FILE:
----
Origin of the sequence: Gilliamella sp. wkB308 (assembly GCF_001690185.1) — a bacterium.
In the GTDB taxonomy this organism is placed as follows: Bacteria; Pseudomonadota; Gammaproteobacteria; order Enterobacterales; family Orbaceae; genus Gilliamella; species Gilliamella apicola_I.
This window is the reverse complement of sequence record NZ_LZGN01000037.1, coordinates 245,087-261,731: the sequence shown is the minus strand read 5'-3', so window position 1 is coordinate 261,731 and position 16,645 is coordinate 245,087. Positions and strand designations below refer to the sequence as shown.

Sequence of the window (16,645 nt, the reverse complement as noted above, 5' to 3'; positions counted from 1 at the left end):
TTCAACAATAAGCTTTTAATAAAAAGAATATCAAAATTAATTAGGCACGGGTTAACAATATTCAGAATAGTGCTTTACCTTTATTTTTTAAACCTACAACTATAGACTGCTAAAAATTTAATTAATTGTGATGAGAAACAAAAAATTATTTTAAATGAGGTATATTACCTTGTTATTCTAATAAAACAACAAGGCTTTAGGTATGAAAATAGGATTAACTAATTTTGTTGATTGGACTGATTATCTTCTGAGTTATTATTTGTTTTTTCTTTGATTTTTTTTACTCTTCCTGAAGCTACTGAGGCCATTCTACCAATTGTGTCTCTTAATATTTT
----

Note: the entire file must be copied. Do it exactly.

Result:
Origin of the sequence: Gilliamella sp. wkB308 (assembly GCF_001690185.1) — a bacterium.
In the GTDB taxonomy this organism is placed as follows: Bacteria; Pseudomonadota; Gammaproteobacteria; order Enterobacterales; family Orbaceae; genus Gilliamella; species Gilliamella apicola_I.
This window is the reverse complement of sequence record NZ_LZGN01000037.1, coordinates 245,087-261,731: the sequence shown is the minus strand read 5'-3', so window position 1 is coordinate 261,731 and position 16,645 is coordinate 245,087. Positions and strand designations below refer to the sequence as shown.

Sequence of the window (16,645 nt, the reverse complement as noted above, 5' to 3'; positions counted from 1 at the left end):
TTCAACAATAAGCTTTTAATAAAAAGAATATCAAAATTAATTAGGCACGGGTTAACAATATTCAGAATAGTGCTTTACCTTTATTTTTTAAACCTACAACTATAGACTGCTAAAAATTTAATTAATTGTGATGAGAAACAAAAAATTATTTTAAATGAGGTATATTACCTTGTTATTCTAATAAAACAACAAGGCTTTAGGTATGAAAATAGGATTAACTAATTTTGTTGATTGGACTGATTATCTTCTGAGTTATTATTTGTTTTTTCTTTGATTTTTTTTACTCTTCCTGAAGCTACTGAGGCCATTCTACCAATTGTGTCTCTTAATATTTT